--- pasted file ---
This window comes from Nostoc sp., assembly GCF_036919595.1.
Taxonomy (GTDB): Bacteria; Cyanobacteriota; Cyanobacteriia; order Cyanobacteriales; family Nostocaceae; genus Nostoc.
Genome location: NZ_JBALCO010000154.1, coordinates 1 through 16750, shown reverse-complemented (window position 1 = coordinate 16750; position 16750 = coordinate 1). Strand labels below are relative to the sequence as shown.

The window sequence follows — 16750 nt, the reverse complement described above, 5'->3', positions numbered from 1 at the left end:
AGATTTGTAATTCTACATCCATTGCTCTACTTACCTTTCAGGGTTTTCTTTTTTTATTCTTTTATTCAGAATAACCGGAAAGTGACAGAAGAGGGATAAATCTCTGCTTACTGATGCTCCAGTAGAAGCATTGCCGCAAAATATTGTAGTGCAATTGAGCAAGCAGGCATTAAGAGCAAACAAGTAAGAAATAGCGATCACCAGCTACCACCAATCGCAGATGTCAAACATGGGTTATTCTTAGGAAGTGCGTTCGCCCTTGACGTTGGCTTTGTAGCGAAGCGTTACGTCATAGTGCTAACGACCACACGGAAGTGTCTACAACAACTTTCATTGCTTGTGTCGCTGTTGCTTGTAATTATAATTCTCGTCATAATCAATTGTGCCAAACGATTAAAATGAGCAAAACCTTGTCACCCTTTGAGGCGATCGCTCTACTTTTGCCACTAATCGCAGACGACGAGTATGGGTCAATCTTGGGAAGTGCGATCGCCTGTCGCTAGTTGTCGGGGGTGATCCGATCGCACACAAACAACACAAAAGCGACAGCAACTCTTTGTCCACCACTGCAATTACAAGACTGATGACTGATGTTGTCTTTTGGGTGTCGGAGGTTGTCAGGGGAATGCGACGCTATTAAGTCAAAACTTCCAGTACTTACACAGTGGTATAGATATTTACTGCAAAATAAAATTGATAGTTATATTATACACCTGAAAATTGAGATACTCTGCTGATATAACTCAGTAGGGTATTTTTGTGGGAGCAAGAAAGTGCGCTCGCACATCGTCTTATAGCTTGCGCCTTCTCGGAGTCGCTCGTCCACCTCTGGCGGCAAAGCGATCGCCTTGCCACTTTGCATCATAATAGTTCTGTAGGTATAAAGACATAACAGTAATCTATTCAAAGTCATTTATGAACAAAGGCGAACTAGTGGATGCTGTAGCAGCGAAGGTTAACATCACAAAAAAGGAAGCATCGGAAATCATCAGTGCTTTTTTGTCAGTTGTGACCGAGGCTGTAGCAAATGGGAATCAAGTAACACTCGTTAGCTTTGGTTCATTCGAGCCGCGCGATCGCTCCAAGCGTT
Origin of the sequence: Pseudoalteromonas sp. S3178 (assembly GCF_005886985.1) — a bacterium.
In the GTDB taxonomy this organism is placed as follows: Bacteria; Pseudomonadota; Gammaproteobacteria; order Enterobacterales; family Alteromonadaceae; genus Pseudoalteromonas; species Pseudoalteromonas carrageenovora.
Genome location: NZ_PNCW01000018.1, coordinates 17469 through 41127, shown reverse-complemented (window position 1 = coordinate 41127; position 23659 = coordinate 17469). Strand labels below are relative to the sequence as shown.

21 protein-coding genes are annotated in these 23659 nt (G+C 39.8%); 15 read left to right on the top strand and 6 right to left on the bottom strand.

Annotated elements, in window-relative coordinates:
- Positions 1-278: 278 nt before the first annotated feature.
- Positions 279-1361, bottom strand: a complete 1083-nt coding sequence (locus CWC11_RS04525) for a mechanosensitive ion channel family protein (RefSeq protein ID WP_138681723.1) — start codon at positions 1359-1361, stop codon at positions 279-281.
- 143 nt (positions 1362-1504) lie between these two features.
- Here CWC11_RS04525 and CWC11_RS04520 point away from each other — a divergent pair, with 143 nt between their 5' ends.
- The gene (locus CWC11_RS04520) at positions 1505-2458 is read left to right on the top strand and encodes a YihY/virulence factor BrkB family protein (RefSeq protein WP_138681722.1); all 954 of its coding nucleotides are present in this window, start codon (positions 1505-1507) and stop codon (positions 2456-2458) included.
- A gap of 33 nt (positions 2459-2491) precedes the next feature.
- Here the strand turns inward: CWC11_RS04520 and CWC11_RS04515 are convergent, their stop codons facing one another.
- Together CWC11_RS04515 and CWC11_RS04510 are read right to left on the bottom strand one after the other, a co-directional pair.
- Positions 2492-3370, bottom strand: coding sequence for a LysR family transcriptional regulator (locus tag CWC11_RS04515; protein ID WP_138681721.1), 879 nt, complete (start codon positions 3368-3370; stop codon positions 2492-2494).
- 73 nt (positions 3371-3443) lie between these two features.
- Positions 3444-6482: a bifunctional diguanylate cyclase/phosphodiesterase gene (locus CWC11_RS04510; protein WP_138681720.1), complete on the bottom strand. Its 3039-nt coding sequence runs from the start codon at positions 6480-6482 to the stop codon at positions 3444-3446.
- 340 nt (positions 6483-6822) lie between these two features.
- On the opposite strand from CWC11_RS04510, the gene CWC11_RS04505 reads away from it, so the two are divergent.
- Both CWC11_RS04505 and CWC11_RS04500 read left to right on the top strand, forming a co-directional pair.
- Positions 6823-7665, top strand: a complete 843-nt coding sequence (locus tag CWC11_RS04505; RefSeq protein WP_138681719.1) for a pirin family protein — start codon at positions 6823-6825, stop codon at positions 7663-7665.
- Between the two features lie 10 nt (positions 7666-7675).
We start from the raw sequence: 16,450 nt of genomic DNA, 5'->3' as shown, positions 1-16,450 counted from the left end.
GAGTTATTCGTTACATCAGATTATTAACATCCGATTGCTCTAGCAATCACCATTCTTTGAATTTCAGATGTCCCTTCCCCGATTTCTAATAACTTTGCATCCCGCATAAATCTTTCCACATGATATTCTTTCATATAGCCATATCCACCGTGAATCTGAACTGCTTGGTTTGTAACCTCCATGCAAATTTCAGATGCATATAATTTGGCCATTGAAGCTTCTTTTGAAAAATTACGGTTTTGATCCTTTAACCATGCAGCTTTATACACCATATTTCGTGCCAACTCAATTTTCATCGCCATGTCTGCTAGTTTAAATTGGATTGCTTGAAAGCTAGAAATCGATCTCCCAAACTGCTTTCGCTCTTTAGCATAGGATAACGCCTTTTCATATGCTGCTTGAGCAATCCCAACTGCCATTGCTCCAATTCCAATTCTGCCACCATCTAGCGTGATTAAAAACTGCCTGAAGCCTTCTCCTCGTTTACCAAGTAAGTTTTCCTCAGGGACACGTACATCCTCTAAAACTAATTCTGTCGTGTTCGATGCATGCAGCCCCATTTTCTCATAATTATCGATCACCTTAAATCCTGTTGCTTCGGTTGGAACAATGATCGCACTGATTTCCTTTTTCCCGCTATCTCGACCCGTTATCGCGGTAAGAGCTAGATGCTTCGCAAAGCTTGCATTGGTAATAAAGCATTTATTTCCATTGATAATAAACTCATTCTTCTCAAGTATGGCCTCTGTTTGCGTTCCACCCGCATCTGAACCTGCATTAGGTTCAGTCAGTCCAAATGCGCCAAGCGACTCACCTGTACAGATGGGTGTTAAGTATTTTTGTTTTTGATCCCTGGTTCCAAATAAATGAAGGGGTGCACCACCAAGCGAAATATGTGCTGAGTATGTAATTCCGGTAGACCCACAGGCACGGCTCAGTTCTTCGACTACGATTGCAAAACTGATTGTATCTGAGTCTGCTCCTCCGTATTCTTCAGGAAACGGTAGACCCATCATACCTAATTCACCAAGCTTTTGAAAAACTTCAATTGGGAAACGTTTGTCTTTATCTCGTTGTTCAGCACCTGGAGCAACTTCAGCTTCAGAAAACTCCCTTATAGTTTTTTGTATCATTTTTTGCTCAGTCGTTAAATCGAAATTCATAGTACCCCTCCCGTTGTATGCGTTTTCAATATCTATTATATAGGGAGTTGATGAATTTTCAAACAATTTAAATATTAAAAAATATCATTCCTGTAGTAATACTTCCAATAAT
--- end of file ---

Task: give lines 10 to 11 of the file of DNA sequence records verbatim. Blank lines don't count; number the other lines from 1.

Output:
Annotated elements, in window-relative coordinates:
- Positions 1-278: 278 nt before the first annotated feature.